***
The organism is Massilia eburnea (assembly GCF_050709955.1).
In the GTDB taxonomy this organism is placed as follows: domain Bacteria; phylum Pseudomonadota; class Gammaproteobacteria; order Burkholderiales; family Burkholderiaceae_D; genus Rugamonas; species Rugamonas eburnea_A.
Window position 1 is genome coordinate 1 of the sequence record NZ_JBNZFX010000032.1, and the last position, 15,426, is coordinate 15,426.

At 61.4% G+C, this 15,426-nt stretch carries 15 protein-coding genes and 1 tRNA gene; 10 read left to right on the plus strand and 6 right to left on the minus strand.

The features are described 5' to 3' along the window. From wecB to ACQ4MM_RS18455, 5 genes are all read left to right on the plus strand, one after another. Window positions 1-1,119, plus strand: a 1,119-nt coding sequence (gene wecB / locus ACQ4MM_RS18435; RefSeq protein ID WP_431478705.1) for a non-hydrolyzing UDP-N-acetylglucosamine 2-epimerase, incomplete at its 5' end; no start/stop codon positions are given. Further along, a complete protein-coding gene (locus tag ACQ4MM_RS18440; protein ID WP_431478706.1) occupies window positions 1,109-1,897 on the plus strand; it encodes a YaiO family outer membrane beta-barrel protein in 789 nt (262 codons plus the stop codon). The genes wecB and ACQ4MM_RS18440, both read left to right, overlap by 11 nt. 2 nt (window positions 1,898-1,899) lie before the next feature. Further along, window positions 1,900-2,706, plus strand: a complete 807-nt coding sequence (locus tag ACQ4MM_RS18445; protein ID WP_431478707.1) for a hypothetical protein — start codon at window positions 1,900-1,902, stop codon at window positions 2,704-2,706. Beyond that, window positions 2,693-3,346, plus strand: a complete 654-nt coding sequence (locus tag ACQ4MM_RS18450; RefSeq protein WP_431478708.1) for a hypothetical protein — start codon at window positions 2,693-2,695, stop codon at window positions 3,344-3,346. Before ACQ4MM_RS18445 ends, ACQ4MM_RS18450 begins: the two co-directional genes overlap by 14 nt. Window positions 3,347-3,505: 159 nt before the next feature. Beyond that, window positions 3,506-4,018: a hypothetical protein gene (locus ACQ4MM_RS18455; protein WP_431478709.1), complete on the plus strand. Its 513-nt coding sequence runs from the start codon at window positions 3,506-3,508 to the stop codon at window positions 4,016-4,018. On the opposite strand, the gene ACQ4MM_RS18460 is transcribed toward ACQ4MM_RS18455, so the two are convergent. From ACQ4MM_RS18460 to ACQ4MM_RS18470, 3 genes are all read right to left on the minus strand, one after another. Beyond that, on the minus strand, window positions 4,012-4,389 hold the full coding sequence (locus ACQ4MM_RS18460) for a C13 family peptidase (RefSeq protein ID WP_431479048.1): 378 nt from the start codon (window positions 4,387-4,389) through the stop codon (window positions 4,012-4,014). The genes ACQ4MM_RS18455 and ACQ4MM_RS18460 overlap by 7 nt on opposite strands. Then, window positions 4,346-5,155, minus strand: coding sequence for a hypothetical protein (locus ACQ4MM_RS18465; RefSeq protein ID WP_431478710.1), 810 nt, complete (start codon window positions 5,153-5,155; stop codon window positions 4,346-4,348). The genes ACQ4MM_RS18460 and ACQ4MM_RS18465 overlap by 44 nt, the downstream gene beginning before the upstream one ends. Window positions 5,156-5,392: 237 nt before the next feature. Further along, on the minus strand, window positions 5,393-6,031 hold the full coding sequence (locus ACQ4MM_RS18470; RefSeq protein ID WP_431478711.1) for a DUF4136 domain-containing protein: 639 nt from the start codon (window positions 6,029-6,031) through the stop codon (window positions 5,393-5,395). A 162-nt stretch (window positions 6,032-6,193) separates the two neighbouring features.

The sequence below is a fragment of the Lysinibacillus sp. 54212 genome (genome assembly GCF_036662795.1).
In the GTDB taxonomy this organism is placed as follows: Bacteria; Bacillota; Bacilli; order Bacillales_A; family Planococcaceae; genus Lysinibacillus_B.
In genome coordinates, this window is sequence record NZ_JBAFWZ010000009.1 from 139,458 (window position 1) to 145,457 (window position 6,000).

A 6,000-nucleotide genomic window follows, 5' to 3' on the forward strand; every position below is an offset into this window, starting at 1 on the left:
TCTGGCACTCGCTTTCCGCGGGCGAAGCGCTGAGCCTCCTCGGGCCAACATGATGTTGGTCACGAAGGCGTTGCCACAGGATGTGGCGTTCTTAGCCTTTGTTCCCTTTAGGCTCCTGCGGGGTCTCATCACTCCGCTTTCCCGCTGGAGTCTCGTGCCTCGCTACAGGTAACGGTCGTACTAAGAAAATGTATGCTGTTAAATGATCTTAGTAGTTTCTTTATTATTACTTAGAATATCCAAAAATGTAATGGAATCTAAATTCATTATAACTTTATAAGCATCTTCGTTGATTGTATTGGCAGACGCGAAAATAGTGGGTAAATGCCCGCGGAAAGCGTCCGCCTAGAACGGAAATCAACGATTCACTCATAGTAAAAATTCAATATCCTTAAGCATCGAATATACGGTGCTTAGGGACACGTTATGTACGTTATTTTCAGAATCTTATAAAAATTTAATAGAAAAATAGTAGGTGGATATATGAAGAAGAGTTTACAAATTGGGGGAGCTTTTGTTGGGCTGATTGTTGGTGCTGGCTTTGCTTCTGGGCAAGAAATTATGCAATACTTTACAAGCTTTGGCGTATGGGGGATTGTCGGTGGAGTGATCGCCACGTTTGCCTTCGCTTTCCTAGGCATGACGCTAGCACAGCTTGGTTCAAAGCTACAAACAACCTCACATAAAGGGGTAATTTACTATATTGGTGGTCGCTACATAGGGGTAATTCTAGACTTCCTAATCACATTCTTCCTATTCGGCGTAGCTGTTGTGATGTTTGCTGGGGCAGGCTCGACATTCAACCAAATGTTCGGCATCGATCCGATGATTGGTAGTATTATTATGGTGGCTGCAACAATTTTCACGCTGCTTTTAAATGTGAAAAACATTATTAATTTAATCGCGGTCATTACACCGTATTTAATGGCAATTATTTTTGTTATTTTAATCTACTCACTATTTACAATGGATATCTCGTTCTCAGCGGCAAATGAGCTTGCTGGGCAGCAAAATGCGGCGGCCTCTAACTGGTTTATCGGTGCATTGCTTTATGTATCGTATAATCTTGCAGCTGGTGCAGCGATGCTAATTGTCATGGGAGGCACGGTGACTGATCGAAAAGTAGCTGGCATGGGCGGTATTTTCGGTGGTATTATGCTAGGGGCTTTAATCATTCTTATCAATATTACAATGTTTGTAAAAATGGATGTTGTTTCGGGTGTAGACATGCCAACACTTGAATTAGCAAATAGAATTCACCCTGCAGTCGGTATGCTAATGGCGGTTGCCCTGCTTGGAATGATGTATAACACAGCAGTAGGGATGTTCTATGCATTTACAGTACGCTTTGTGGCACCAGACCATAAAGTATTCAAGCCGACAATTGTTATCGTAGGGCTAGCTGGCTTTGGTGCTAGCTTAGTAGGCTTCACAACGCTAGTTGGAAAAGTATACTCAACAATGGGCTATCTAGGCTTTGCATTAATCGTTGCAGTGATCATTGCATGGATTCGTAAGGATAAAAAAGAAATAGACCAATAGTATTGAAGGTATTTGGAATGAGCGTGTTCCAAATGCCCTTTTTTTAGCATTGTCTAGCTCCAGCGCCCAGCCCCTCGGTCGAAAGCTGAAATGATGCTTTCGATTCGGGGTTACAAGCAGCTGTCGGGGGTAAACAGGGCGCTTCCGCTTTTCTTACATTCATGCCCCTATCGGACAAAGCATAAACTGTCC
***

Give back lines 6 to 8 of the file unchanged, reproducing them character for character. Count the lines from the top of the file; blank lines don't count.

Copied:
The sequence below is a fragment of the Lysinibacillus sp. 54212 genome (genome assembly GCF_036662795.1).
In the GTDB taxonomy this organism is placed as follows: Bacteria; Bacillota; Bacilli; order Bacillales_A; family Planococcaceae; genus Lysinibacillus_B.
In genome coordinates, this window is sequence record NZ_JBAFWZ010000009.1 from 139,458 (window position 1) to 145,457 (window position 6,000).